Posted: January 26th, 2013 | Author: | Filed under: AQE, Repair, Software | Comments Off

The Short Story

There’s a bug with Cosm activation. If your Egg is not publishing data, here’s what you have to do, without getting into the details:

Option 1: Send us back your Air Quality Egg, along with prepaid return postage. We will re-program it for you.

Option 2: Update the software yourself. Steps:

  1. Get an “FTDI cable.” You can get one from us ($22 or $13), or your local reseller (or if you have an Arduino laying around…)
  2. Download the latest software from Git-Hub.
  3. Reprogram your Eggs (we’ll post a video and some instructions to help in the next few days).

How to choose an option: We may discover more bugs in the future. Option 2 empowers you to reprogram your Eggs whenever additional bugs are found, or enhancements are published. If you are not comfortable doing that, choose Option 1.

The Longer Story

I have some unfortunate news. Provisioning with Cosm seems to have stopped working somewhere along the way. The good news is I’ve already got a software fix. The not-so-good news is that it’s pretty likely we’ve already shipped your Egg.

As I’ve described in other posts, when your Egg is first plugged into a network it reaches out to Cosm to declare its existence. In exchange for this declaration, (and by virtue of the fact that we’ve pre-registered your serial number) Cosm issues your Egg an API Key and Feed ID. The Nanode should extract these bits of information, remember them, and thereafter use that information to post information to the Cosm website under the prescribed Feed ID. This was all working, but something has changed. The software I wrote for the Base Egg wasn’t prepared for the change. I think the Cosm responses used to be fragmented into two or more packets and that is no longer the case. In a nutshell, Cosm is getting the message and issuing the activation data to the Egg, but the Egg is ignoring that response, and just keeps re-attempting activation.

The technical detail is in Provision.ino in the AQEBase sketch:

static void provisioningCallback (byte status, word off, word len) {

if (status == 1){ //we’re getting the body —

… all the parsing of the response happens here …

and  status is being returned as 0 from the EtherCard library so the response is not being parsed. The fix is stupidly easy: remove the guard and everything works as expected. Honestly, I can’t remember why I put the guard in there in the first place. It was probably cut-and-paste from an EtherCard example.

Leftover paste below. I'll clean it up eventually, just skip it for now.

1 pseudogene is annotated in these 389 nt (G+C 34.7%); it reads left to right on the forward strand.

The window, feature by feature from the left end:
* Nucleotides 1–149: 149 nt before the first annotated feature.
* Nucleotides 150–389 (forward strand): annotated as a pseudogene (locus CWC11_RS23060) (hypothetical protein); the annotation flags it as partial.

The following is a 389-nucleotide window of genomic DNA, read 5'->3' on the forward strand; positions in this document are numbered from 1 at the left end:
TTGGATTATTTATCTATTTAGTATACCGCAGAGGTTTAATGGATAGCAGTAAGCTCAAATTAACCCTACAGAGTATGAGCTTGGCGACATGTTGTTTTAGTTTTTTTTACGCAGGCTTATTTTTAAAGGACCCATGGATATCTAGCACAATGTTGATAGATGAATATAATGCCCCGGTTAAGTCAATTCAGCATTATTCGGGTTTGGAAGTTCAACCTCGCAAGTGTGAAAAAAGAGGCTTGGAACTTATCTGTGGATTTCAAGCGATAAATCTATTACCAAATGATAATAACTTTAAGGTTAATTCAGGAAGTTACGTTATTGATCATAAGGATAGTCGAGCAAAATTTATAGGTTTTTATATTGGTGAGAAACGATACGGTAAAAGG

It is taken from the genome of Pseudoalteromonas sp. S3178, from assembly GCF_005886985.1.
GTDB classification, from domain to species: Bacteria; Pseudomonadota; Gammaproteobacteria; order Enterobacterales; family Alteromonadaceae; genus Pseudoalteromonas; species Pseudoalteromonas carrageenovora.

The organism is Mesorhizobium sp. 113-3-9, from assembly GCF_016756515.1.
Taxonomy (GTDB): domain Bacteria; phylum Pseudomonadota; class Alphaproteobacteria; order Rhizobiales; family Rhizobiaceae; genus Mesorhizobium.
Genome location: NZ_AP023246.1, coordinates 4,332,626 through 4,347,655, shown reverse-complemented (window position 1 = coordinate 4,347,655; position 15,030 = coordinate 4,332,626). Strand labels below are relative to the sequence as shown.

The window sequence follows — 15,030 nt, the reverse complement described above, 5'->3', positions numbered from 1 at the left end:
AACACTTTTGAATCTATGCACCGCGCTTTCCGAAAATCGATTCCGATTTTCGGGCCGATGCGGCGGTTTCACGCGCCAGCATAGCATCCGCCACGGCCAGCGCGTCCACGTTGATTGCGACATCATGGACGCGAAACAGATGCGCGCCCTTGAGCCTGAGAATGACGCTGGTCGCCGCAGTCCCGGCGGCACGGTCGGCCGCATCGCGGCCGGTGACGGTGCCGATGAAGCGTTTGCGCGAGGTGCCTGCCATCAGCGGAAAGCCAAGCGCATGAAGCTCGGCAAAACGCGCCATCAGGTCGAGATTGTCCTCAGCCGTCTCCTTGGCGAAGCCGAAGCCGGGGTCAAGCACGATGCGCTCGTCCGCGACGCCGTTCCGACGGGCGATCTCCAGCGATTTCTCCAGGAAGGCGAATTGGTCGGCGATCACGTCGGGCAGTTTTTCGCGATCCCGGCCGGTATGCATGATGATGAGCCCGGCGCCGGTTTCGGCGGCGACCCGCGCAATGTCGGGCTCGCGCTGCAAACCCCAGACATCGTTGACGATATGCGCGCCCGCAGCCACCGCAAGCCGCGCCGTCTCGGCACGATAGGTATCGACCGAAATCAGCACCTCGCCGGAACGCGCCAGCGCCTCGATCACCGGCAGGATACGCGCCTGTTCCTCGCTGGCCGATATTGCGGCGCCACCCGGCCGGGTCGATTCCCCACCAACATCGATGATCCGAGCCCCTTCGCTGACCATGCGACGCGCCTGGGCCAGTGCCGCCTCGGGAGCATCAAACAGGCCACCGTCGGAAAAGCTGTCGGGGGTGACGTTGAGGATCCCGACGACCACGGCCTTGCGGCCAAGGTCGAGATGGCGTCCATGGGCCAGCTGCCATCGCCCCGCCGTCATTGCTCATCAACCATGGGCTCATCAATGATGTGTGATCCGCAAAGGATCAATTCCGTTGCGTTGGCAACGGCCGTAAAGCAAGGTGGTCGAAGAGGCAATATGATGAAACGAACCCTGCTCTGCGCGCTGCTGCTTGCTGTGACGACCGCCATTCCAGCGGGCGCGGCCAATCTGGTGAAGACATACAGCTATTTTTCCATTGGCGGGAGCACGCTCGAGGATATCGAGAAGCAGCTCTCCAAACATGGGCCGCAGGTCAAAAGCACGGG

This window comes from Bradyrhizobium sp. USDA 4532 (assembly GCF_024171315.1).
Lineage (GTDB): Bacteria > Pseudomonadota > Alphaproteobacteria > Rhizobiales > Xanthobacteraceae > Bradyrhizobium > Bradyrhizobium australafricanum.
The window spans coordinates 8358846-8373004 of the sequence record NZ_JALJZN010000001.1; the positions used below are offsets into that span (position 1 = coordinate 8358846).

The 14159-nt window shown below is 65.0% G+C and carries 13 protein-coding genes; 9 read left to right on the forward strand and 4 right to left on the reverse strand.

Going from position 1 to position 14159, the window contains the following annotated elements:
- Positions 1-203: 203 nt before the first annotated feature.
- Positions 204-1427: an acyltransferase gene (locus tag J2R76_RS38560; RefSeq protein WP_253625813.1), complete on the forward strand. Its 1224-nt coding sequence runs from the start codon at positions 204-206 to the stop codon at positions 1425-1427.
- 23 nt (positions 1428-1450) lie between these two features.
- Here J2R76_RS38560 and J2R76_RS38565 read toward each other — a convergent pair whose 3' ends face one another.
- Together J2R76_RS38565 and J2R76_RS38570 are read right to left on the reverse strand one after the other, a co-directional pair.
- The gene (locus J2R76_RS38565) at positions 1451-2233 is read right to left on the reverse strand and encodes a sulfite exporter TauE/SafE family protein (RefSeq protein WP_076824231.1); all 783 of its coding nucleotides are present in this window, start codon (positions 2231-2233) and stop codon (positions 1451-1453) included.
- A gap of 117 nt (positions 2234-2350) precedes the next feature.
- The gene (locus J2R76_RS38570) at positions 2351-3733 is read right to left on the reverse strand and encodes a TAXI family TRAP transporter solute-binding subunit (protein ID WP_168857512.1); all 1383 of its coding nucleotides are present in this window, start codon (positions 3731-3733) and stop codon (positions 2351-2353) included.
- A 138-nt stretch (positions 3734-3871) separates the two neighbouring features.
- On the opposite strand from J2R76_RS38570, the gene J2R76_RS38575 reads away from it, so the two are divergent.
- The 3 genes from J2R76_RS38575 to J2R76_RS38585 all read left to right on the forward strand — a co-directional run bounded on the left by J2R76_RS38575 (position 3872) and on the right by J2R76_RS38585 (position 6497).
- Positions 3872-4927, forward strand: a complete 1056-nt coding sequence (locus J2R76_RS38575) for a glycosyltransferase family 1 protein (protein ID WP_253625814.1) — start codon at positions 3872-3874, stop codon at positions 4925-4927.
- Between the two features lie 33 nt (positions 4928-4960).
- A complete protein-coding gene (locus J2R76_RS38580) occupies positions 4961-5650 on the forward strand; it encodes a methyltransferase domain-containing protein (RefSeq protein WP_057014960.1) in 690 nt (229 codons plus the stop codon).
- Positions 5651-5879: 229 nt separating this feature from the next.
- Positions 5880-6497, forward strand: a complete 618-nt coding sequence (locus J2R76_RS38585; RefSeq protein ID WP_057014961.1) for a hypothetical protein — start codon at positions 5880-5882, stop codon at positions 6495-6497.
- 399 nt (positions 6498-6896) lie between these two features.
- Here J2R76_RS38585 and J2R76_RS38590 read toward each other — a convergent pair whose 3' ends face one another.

GREAT, SO NOW WHAT!?

The simple truth is that this will probably not be the last bug we find that needs to be patched. I wish that weren’t true and that I were a perfect programmer, but I’m not. We (Wicked Device) also can’t afford the shipping costs of offering to personally reprogram everyone’s Egg every time a bug is found and needs to be patched. Fortunately, the whole project is open source and I can push patches up to Git-Hub and announce when bugs are found to the Google Group and blog. I can also post instructions / videos showing you how to update your own units. The problem that remains is that you need a “special” cable to program the Egg units, commonly called an FTDI cable. In retrospect, I wish we had just included one with the Eggs, but we were already up against a wall with cost.

Here is a solution I think is reasonable: we will send you a suitable programming cable from our store (linked above), or  buy an FTDI cable (or equivalent) from the supplier of your choice. This will allow you to reprogram the Egg units anytime you need to. This cable will also be a necessary ingredient for performing sensor calibration in the future.

Please accept my apologies. We appreciate your understanding as we continue to do our best to support the Air Quality Egg community! This has certainly been a learning experience so far.


Mark Gibbs from Network World reviews the Air Quality Egg

Posted: January 21st, 2013 | Author: | Filed under: AQE | Comments Off

NetworkWorldOn January 17th, Mark Gibbs from Network World has published a review of the Air Quality Egg. He made some great comments which we will be taking to heart (Better documentation, move the sticker off the box, both spot on). The review also had some comments we are quite proud of:

“And that’s it, the AQE system is a great example of plug n’ play done right.”

“… a huge thumbs up for delivering an ambitious solution to citizen-driven environmental monitoring.”


Egg voted top 20 Kickstarters of 2012

Posted: January 9th, 2013 | Author: | Filed under: AQE | Comments Off

The Air Quality Egg was voted one of the top 20 Kickstarters of 2012!

http://www.kickstarter.com/year/2012?utm_campaign=Jan082013&utm_medium=email&utm_source=newsletter#air_quality_egg


Egg Dust Sensor boards

Posted: December 13th, 2012 | Author: | Filed under: AQE, NewProduct | Comments Off

We did the first tun of dust sensor breakout boards yesterday, so I snapped a pic of some with my phone camera:DustSensorBoardsThe white connector is for the bus cable which runs to the main Egg sensor shield. The dust sensor itself (not pictured) screws into the top side of the shell.


Air Quality Egg Sensor Shield – HowTo

Posted: December 6th, 2012 | Author: | Filed under: AQE, Nanode | Tags: , , | 1 Comment »

This one is for everyone who only got an Air Quality Egg Egg  Sensor Shield. I wanted to write it as a way of aggregating a bunch of information that is scattered across the interwebs presently. I’m also going to write it from the perspective of a Nanode as the host processor as that’s what I’m most familiar with and that’s what I wrote some code for. Here is the basic idea of how to get up and running quickly.